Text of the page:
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After a short hiatus from driving, I returned to the mean streets of McLean, Va. last week. Once again, our teacher was Jason. Just so you know, Jason is a very determined guy. He’s so determined that when his vegetable garden failed to thrive, he simply portioned off another area of his backyard and plunged fake vegetables into the ground. With persistence like that, he’s the perfect teacher for Sadie and me.
Our mission was parking, parallel and otherwise. It was by far our most cerebral lesson so far. “Visualization is everything,” Jason said as he told us to picture two garbage cans as parked cars. We took turns sliding into the space.
Sadie drove fluidly but skimmed the trash can more than once. I skirted the trash can, but my movements were too jerky. After the lesson, I returned home exhausted. There’s a reason people learn to do this in their teens. It takes serious energy and I, a wizened 26-year-old, simply don’t have it.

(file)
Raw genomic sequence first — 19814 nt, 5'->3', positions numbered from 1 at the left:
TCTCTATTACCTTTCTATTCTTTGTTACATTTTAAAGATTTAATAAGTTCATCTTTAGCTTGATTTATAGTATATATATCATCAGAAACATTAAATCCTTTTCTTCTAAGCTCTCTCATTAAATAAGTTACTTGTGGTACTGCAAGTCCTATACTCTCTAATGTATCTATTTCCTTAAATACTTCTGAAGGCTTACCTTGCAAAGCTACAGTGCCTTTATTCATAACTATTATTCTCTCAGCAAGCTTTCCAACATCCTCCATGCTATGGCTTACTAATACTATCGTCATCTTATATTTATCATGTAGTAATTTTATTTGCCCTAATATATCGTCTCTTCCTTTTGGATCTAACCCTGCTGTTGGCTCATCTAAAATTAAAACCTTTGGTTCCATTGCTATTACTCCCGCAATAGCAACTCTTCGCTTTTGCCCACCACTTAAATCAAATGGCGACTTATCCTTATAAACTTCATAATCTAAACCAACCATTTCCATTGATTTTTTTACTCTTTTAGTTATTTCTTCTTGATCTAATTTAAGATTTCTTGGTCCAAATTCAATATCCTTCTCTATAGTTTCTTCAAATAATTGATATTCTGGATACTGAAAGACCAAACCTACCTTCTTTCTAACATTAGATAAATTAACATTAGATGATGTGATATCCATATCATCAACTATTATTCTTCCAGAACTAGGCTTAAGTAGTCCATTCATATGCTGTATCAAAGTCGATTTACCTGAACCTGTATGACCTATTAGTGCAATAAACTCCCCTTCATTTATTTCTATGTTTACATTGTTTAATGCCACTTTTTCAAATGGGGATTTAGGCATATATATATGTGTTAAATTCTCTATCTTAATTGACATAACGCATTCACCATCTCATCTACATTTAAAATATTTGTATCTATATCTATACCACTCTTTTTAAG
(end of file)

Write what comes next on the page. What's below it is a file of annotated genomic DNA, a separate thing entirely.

Not that I’m giving up, of course. I know this is important. In fact, I think this whole process could be revealing.
In her new book, Learning to Drive, 52-year-old Nation columnist Katha Pollitt dissects her attempts to master the road. Observation is her Achilles heel, she says, because her mind never ceases to wander. A red light prompts a meditation on modernity—-and that leads swiftly to ruminations about a recent breakup.
I have a similar problem. I think too much. I think about the poetry of the sentence “Objects in the mirror are closer than they appear,” and question the logic of pedal placement. Before long, I find myself confused, lost in a web of my own making.
I’m working on it, though, and I hope driving will make me more focused, competent. Then again, if it simply gets me from Point A to Point B, I’ll be happy.
Driving Lesson 4
Weather Conditions: Sunny
Lessons Learned: Driving takes imagination, but not too much.